Settled by about 1300 BC, Tlatilco was a very large village (or small town) sprawling over about 160 acres. Located to the west of the great lake on a small stream, it was not very far removed from the lakeshore where fishing and the snaring of birds could be pursued. In the Tlatilco refuse are aramdillo, opossum, wild turkey, bears, frogs, rabbits, fish, ducks, and turtles. Conspicuously present in those parts of the site actually excavated by archaeologists were the outlines of underground, bell-shaped pits. They were filled with dark earth, charcoal, ashes, figurine and pottery fragments, animal bones, and lumps of burned clay from the walls fo pole-and-thatch houses; as in Oaxaca, they must have served originally for the storage of grain belonging to various households.” [[135]][[136]] ; Zapotec pg. 71-75; Chiapas Burials; Mediterranean pg. 65; Neolithic pg. 42-44
Mexico pg. 41-58: “No less than 340 burials were uncovered by archaeologists at Tlatilco, but there must have been many hundreds more destroyed by brickworkers (sometimes at the instigation of unscrupulous collectors). All these were extended skeletons accompanied by the most lavish offerings, especially by figurines which only rarely appear as buiral furniture in Preclassic Mexico.” [[136]][[137]] Omni 1:14–17 [[137]][[138]]Zapotec pg. 71-75
“While the Early Archaic occupants of the Valley of Oaxaca did not lie ate the extreme of either continuum, they can be described as “foragers” because they changed residence several times during the year, traveling to where the recourses were most abundant. They also spent parts of the years in “microbands” of 4-6 persons, made up of both men and women. These small groups were probably analogous to the family collecting bands of the Paiute and Shoshone Indians of the western United States, who accepted the risk at the family level.
At certain times, however, these dispersed family bands came together to form larger “macroband” camps of 15-25 persons. Since the antelopes and jackrabbits of the late Ice Age were no longer abundant, these larger camps were not made for communal hunting drives. Instead, they were made fro harvesting seasonally abundant plants found in the denser post-Pleistoncene vegetation.”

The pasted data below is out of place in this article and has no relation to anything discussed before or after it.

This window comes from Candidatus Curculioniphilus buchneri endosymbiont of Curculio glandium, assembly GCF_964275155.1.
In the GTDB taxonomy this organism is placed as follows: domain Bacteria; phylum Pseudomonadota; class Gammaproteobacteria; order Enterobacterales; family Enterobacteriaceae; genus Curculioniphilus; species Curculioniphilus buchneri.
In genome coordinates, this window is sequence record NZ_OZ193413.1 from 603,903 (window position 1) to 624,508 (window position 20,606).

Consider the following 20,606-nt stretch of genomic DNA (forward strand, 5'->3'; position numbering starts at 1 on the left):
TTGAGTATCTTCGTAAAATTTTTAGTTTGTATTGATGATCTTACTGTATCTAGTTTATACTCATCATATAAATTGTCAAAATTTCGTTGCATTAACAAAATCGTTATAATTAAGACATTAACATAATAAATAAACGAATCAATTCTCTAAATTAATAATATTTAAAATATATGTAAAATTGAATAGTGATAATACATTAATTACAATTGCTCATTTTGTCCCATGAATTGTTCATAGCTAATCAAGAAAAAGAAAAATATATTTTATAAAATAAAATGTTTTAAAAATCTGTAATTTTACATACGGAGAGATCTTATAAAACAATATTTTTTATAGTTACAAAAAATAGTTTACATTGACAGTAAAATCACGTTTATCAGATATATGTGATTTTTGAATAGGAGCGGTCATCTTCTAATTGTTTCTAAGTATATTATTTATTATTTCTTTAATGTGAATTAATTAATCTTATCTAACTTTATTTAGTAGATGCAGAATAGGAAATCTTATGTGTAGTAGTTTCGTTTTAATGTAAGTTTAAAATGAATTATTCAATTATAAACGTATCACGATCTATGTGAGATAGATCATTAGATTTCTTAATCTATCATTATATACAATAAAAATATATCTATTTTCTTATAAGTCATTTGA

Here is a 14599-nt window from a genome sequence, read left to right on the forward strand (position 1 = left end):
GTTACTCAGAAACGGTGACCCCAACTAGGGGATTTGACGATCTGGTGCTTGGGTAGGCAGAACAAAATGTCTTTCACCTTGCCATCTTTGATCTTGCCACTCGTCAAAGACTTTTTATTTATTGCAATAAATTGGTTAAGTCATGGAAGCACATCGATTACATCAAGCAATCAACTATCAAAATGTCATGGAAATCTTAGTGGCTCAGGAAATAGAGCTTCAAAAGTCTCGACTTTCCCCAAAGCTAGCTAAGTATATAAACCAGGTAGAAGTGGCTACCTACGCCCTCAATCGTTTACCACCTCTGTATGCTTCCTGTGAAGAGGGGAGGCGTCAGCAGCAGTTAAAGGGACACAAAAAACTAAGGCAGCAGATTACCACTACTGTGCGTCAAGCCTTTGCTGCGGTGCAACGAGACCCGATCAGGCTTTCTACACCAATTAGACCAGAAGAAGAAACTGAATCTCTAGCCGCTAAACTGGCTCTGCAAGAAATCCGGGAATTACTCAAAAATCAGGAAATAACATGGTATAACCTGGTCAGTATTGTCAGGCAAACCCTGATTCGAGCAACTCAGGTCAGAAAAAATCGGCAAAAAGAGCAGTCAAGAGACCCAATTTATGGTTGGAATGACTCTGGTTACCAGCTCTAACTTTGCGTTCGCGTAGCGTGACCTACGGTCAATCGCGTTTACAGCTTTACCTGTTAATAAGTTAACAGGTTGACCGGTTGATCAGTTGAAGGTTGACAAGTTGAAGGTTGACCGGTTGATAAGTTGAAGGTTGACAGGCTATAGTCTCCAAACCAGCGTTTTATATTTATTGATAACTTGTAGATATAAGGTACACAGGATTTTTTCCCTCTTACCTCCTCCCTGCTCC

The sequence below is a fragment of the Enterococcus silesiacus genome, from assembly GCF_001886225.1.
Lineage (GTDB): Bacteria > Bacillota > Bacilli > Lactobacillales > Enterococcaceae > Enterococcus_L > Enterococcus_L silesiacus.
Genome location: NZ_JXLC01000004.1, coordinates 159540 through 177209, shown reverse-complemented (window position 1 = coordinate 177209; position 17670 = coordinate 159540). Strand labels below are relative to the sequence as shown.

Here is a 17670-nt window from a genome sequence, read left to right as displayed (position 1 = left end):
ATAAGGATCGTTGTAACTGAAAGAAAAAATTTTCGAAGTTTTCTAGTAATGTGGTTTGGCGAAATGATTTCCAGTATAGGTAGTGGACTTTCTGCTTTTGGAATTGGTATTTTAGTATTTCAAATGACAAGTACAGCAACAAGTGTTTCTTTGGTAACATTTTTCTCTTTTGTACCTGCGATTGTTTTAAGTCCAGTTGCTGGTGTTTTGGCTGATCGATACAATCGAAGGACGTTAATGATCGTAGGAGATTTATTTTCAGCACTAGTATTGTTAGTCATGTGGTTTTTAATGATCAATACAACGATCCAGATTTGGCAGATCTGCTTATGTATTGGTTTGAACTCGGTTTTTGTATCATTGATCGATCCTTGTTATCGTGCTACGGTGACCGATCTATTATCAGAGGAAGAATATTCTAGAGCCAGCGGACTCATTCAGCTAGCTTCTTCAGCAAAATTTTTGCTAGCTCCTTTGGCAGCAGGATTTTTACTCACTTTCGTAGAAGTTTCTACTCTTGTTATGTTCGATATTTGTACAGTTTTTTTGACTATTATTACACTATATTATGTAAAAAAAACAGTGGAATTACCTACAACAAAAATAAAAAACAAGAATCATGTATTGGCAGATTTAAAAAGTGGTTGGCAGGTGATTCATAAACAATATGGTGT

Mexico pg. 45-46: “Survey and excavations carried out by the Michigan archaeologists have identified 17 permanent settlements of the Tierras Largas phase (1600-1300 BC), but almost all of these are little more than hamlets of ten or fewer households; the largest settlement in the Valley of Oaxaca at that time was San Jose Mogote, which ranked as a small village of about 150 persons, sharing a lime-plastered public building. The villagers grew maize and cultivated avacados, collected wild plant foods, and hunted deer, cottontail rabbits, and other game.”

[139] Diffusion pg. 1-5; Mokaya pg. 34-35; Barra pg. 9-10, 21, 29, 33; Ancient Maya pg. 54
Mexico pg. 50: “There was great excitment in archaeological circles when the Tlatilco complex came to light, for something resembling it was already known elsewhere- thousands of miles to the south, in Peru. There also, in the very earliest civilization of the South American continent, the Chavin culture, were found such odd pottery shapes as stirrup spouts and long-necked bottles, associated with unusual techniques like rocker-samping and red-filled excising, as well as roller seals, figurines of Mexican appearance and split-face dualism. A chance resemblance or not?
Early editions of this book leaned heavily toward the idea, reminiscent of the old Spinden hypothosis, that such resemblances were the result of Mexican intrusion on the north coast of Peru, but this now seems unlikely. There is an overwhelming body of evidence which points to an indepnedent evolution of ceremonial architecture, art, and therefore civilization in Peru. Further, if there were intercontinental diffusion at such and early time, it might well have been cultural spread to both areas from the lowland Pacific coastal area of Ecuador, where such indications of settled life as large villages, ceramics, and maize agriculture extend back beyond 3000 BC. Two finds in western Mexico suggest that such was the case. At the site of Capacha, in Colima, Isabel Kelly unearthed grave goods dating to about 450 BC which emphasize pottery bottles and stirrup spouts, and which unmistakably point to an Equadorian origin; and an elaborate tomb in El Openo, in Michoacan, has very similar ceramics with a radiocarbon date of about 1300 BC.”

[140] 2 Nephi 5:1–8 [[138]][[141]] 2 Nephi 5:9–34, Jacob 1:1–14; Enos 1:13–24; Jarom 1:6–14; Omni 1:1–11 [[141]][[142]] Chiapas Artifacts pg. 192; Mokaya pg. 40 [[142]][[143]] There are various quotes in the Times and Seasons, typically associated with the book Stephen’s Incidents in Travels in Central America, which credit the raise of civilization in Mesoamerica to the Nephites and from there to North America (see also Sorenson pg. 371-390). [[143]][[144]] Chiapas Excavations pg. 1-4 [[144]][[145]] Diffusion chart 10, 15, 17-19, 21-23; Grolier, Indians, American (II)
Mexico pg. 50: “On the other hand, it is certain that domestic maize was transmitted to Peru from the north, and only a few South American specialists are opposed to the idea that Early Formative (Preclassic) incongraphy- focused upon the awesome images of the jaguar, cayman, and harpy eagle- was shared through diffusion between the two ideas. It must be admitted, however, that the conlusive evidence bearing on this most important problem of long-range diffusion in the hemisphere has yet to be gathered.